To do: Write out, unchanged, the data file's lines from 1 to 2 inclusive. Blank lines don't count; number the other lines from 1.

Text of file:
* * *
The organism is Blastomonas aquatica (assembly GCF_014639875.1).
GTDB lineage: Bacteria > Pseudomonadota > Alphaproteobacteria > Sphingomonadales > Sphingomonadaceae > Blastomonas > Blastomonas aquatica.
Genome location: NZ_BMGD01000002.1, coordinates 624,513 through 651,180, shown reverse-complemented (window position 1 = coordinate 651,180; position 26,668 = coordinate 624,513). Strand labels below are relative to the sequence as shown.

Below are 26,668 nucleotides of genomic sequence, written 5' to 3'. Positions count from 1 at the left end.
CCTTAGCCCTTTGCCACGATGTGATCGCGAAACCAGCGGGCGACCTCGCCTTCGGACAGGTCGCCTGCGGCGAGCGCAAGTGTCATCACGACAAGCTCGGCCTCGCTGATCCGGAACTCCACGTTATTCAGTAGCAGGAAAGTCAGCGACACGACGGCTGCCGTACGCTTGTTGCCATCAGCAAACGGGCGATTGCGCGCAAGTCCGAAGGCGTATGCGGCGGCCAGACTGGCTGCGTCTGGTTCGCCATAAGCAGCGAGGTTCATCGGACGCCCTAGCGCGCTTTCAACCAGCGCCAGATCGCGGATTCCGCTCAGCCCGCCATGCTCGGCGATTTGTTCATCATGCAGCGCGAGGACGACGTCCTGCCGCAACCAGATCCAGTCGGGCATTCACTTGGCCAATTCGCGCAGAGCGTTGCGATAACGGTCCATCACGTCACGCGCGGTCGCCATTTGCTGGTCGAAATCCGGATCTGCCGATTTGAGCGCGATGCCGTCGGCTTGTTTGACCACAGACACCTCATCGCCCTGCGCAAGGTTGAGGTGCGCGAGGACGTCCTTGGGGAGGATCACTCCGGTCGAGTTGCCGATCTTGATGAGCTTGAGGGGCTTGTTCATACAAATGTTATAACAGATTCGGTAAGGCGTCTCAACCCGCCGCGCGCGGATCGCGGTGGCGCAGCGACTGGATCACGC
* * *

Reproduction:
The organism is Blastomonas aquatica (assembly GCF_014639875.1).
GTDB lineage: Bacteria > Pseudomonadota > Alphaproteobacteria > Sphingomonadales > Sphingomonadaceae > Blastomonas > Blastomonas aquatica.